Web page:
By legislator Ted Hui
Twenty years ago, Hong Kong was promised a high degree of autonomy, democracy and rule of law. Under “one country, two systems” and the Basic Law, Hong Kong should be enjoying the separation of executive, legislative and judicial power. Now we can all see how Beijing is backtracking on its promise.
China’s meddling in Hong Kong’s internal affairs has become increasingly frequent and more obvious in recent years. Whether extending a law in Hong Kong banning disrespect to China’s national anthem, trying to impose a co-location arrangement which allows mainland immigration officers to exercise jurisdiction within Hong Kong territory, or putting pro-democracy activists Joshua Wong and Nathan Law in jail, these actions alarmingly put Hong Kong’s autonomy and freedom of expression at risk.
The denial of entry to human rights campaigner Benedict Rogers is another sign of the incipient erosion of rights in Hong Kong. Rogers lived in Hong Kong for several years and had intended to conduct a private visit.
It is bizarre for Hong Kong’s authorities to treat this visit as one that poses a threat to the country, and their decision to refuse his entry came with no clear or valid explanation.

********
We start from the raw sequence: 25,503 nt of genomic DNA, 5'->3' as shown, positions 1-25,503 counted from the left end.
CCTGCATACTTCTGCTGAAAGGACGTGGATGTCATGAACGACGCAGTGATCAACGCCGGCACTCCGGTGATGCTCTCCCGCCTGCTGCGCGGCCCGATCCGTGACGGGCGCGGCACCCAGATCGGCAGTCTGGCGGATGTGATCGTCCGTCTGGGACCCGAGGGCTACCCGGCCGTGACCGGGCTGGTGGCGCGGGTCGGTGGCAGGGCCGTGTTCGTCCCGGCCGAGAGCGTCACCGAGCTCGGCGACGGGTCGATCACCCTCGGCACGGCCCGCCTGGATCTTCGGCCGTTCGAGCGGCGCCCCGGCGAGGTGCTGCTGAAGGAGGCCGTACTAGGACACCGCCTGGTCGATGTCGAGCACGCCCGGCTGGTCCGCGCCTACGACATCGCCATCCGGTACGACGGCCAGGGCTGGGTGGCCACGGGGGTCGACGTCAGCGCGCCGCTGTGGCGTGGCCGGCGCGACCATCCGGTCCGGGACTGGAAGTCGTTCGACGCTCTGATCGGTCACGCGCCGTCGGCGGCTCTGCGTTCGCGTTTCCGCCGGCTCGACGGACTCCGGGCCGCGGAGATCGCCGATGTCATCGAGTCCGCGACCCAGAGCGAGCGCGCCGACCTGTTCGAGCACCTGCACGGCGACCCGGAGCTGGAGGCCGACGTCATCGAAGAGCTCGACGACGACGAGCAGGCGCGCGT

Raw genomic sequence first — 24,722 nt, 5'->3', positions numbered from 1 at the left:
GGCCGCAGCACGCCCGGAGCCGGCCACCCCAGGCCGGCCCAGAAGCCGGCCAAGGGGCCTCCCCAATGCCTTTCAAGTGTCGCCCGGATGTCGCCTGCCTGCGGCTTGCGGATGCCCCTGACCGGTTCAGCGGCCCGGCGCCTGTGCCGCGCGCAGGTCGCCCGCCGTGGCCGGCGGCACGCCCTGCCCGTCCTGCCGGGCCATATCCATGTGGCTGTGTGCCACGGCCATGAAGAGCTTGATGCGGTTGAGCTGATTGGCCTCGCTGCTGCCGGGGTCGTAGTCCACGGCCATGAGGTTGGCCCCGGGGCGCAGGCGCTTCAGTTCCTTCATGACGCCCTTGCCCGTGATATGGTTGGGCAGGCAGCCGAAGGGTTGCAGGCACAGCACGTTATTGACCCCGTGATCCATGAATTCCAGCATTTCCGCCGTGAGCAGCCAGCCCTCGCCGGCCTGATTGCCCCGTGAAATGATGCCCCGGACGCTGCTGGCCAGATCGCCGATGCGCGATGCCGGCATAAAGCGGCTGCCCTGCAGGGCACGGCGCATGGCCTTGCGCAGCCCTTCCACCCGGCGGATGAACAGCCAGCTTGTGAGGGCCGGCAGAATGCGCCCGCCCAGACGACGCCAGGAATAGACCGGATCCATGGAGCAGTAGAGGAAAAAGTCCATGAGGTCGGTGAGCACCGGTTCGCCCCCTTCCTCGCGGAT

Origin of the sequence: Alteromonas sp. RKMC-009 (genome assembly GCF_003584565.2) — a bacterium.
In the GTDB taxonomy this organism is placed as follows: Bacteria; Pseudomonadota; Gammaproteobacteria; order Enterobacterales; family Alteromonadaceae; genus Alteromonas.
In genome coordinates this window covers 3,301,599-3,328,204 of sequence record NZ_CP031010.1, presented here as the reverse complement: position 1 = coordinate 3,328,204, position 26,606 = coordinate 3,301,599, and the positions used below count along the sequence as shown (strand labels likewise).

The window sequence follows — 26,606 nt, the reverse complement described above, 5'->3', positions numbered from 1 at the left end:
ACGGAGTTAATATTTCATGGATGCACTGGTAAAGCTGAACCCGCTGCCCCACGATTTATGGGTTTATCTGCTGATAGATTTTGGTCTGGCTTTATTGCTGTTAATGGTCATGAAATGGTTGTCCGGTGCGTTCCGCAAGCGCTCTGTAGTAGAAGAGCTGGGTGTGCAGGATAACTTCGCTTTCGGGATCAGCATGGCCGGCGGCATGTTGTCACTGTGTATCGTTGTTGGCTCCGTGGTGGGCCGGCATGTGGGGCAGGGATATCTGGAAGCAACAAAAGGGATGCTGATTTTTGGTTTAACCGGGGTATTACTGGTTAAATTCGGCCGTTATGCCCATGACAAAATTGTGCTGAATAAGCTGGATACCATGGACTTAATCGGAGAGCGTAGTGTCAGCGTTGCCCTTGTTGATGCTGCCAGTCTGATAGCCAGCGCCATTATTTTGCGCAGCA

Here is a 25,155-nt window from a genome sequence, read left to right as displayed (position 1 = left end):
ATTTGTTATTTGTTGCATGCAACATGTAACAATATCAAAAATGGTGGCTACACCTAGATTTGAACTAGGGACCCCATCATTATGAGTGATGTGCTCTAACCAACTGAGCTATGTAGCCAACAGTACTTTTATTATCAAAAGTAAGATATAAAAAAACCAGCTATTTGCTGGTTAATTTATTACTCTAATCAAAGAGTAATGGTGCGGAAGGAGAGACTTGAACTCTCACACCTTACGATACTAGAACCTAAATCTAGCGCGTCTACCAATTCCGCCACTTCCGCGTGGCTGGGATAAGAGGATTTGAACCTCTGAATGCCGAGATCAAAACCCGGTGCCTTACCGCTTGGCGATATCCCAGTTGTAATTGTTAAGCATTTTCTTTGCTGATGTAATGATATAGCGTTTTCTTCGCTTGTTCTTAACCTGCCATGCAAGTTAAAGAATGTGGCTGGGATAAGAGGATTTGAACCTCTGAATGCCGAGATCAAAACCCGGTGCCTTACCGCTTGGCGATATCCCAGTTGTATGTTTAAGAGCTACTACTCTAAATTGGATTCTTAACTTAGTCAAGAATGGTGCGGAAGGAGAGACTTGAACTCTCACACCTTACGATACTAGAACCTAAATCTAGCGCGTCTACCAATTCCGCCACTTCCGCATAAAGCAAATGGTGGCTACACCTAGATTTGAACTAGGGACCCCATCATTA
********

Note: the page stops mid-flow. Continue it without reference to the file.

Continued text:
I definitely wouldn’t want to see a day when tourists and investors from different countries who have different views and ideals from China are barred from entering Hong Kong and deemed to be ‘subversive’. This will greatly affect not only our freedom but could impact our economy as well.
The UK government’s concern and demand for an explanation on this issue was understandable. I strongly believe it is the perfect time for the international community to look closely into Hong Kong’s current situation.
Human rights and freedom of speech are universal values. Freedom of expression is a fundamental international human right. We have to be reminded of Hong Kong’s obligation under the international law. Articles 19 and 20 of the Universal Declaration of Human Rights state that:
‘Everyone has the right to freedom of opinion and expression; this right includes freedom to hold opinions without interference and to seek, receive and impart information and ideas through any media and regardless of frontiers’, ‘Everyone has the right to freedom of peaceful assembly and association’, ‘No one may be compelled to belong to an association’.
A few days before Mr. Rogers was barred from entering Hong Kong, I met him in London with some Members of Parliament, and representatives of think tanks, NGOs, media representatives and students in the UK. The meeting was an eye-opener for both sides on how important exposing the real situation of Hong Kong is – both morally and economically.
Hong Kong has been fighting for 20 years to finally experience the Real Promise. Now with the help of international friends who value the true meaning of freedom and democracy, we will keep on fighting.
Ted Hui is a Democratic Party politician in Hong Kong. He is a Legislative Councillor for Hong Kong Island and a member of the Central and Western District Council for Chung Wan.
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